Student Scholar Symposium Abstracts and Posters

Document Type


Publication Date


Faculty Advisor(s)

Jocelyn Buckner


Technology dominates contemporary “theatre,” but the theatre is often the last industry to see innovations. Instead, the technical field operates on leftovers from entertainment, visual art, or industrial settings. The technological differences between these areas begin to blur; the differences lay only in their execution and intention. Some companies such as Cirque du Soliel, Diavolo, and Chunky Move blend technology and performance until the two become indivisible. This technology is being developed in an effort to lessen boundaries and create new opportunities that could not otherwise happen onstage.

Through this thesis I will develop a basic understanding of the machinery and software platforms used to create kinetic rain sculpture, it’s uses in visual art versus industrial settings, and how this can manifest in live theatre. A case study of Chunky Move’s piece Connected examines what happens when machinery is subtracted and integrated with human artists; how it can elevate and transcend beyond the performer. I will also examine how these elements interact between performers, choreographers and technicians; and how each are educated, trained and integrated with technology throughout the rehearsal process. Then I will use my understanding of kinetic rain’s mechanics to predict new ways this system can be used as a scenic element and for stage action.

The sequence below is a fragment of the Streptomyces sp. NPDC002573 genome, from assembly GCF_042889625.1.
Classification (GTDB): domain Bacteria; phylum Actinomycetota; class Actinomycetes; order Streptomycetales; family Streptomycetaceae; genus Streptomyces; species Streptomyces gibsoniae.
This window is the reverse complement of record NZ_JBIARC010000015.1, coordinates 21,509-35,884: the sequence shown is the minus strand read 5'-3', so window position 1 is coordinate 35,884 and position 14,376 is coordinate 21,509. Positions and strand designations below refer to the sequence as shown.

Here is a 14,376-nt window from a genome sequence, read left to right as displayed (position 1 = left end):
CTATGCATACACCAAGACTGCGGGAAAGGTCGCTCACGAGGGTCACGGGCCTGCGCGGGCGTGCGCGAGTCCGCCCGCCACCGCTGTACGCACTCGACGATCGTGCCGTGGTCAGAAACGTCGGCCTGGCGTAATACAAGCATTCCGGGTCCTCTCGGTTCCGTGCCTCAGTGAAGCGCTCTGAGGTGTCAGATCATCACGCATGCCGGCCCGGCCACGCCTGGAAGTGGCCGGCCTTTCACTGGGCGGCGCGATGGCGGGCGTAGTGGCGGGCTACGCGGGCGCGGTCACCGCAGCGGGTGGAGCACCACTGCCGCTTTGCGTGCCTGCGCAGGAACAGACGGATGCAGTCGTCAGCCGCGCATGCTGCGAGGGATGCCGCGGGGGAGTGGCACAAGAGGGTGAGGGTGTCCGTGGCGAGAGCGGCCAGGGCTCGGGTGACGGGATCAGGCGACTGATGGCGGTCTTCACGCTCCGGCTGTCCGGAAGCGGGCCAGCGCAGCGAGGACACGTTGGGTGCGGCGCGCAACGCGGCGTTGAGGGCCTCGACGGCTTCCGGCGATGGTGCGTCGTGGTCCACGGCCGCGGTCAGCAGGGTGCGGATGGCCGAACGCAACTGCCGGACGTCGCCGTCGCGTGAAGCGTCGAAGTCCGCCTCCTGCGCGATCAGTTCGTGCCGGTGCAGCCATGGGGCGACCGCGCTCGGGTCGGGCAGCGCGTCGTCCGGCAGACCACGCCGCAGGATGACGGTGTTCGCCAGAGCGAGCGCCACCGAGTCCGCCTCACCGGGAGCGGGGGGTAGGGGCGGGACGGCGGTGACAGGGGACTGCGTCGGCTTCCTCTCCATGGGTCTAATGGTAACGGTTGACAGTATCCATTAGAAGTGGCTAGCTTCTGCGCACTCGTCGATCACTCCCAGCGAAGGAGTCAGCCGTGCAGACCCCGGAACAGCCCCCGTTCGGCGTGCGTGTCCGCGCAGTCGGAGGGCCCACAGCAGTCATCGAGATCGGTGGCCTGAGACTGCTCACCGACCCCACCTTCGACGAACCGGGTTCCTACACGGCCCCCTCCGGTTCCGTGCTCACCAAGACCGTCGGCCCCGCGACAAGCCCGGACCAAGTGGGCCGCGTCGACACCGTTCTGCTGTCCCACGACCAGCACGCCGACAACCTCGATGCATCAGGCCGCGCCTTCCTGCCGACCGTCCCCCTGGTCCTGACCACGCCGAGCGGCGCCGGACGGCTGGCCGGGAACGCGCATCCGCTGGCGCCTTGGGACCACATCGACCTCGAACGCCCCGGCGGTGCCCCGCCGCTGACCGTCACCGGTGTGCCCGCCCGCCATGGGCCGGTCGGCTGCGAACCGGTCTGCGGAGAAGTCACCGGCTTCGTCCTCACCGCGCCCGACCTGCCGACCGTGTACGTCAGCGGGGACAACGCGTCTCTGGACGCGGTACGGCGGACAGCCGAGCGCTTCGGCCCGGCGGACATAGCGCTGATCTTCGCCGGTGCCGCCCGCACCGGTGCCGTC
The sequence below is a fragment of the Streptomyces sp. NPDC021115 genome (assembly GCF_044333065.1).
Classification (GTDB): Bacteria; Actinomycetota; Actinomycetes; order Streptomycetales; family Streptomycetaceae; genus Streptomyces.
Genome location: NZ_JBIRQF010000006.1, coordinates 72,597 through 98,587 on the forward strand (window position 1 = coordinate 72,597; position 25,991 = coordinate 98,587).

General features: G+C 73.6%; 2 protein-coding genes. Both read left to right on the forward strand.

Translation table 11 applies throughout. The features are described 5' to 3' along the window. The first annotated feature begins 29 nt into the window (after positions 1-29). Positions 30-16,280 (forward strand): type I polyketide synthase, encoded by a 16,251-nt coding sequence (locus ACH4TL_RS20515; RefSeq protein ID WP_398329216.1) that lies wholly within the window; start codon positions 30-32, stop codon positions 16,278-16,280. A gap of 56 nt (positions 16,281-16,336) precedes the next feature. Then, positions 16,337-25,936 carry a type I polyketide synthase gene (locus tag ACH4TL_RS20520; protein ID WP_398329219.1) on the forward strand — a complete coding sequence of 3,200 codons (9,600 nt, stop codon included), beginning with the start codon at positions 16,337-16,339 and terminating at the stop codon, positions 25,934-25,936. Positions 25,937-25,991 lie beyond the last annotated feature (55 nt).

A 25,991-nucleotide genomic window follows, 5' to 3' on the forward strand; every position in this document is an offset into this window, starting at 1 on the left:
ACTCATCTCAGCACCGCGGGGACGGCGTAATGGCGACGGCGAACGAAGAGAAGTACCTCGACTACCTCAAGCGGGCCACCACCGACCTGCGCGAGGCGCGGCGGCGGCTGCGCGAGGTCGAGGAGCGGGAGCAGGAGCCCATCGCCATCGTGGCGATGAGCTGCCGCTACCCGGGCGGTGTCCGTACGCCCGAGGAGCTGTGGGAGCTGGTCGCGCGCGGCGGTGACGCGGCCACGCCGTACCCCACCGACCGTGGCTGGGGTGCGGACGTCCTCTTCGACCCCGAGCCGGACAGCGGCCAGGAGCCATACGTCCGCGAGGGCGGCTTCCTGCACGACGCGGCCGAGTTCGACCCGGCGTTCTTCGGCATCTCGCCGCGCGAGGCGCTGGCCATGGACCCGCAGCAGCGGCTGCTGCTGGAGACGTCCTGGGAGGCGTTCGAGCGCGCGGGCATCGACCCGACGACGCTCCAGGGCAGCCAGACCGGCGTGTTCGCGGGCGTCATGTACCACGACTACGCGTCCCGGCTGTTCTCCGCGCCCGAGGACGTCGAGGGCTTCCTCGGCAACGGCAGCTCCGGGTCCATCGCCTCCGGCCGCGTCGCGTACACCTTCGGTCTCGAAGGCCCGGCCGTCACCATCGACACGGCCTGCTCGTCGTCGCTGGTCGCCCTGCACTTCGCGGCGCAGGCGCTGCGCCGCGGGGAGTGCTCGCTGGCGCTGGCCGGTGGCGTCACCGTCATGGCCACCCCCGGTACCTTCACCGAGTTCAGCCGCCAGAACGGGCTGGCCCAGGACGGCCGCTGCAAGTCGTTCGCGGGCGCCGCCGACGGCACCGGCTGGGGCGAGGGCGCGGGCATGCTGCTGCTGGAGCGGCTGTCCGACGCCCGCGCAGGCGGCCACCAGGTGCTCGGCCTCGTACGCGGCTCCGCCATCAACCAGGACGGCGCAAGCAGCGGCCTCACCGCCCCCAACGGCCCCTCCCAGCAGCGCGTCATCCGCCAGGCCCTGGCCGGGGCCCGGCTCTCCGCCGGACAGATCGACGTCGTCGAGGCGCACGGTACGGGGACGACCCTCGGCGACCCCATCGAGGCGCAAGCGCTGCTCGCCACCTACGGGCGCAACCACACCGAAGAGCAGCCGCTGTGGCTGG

Presented at the Fall 2014 Undergraduate Student Research Day at Chapman University.